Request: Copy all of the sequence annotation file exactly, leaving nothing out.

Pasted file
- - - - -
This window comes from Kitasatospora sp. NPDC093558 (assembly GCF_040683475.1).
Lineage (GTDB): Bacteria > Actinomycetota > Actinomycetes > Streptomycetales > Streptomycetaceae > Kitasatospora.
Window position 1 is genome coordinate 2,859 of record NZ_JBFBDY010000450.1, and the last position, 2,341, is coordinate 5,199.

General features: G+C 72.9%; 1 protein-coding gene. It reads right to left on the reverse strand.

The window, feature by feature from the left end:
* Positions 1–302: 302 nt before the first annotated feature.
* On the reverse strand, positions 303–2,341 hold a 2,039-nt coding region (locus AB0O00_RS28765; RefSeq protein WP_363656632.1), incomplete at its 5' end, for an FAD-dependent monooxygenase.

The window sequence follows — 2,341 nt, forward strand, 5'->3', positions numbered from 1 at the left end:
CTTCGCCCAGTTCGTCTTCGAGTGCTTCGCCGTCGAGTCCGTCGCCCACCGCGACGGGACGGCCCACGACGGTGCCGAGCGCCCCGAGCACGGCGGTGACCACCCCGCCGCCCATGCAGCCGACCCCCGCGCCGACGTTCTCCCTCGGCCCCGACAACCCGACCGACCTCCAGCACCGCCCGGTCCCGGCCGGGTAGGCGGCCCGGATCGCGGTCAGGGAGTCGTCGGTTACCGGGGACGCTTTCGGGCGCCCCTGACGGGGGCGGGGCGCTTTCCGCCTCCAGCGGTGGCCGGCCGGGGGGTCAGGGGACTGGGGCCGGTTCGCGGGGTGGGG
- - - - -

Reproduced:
This window comes from Kitasatospora sp. NPDC093558 (assembly GCF_040683475.1).
Lineage (GTDB): Bacteria > Actinomycetota > Actinomycetes > Streptomycetales > Streptomycetaceae > Kitasatospora.
Window position 1 is genome coordinate 2,859 of record NZ_JBFBDY010000450.1, and the last position, 2,341, is coordinate 5,199.

General features: G+C 72.9%; 1 protein-coding gene. It reads right to left on the reverse strand.

The window, feature by feature from the left end:
* Positions 1–302: 302 nt before the first annotated feature.
* On the reverse strand, positions 303–2,341 hold a 2,039-nt coding region (locus AB0O00_RS28765; RefSeq protein WP_363656632.1), incomplete at its 5' end, for an FAD-dependent monooxygenase.

The window sequence follows — 2,341 nt, forward strand, 5'->3', positions numbered from 1 at the left end:
CTTCGCCCAGTTCGTCTTCGAGTGCTTCGCCGTCGAGTCCGTCGCCCACCGCGACGGGACGGCCCACGACGGTGCCGAGCGCCCCGAGCACGGCGGTGACCACCCCGCCGCCCATGCAGCCGACCCCCGCGCCGACGTTCTCCCTCGGCCCCGACAACCCGACCGACCTCCAGCACCGCCCGGTCCCGGCCGGGTAGGCGGCCCGGATCGCGGTCAGGGAGTCGTCGGTTACCGGGGACGCTTTCGGGCGCCCCTGACGGGGGCGGGGCGCTTTCCGCCTCCAGCGGTGGCCGGCCGGGGGGTCAGGGGACTGGGGCCGGTTCGCGGGGTGGGG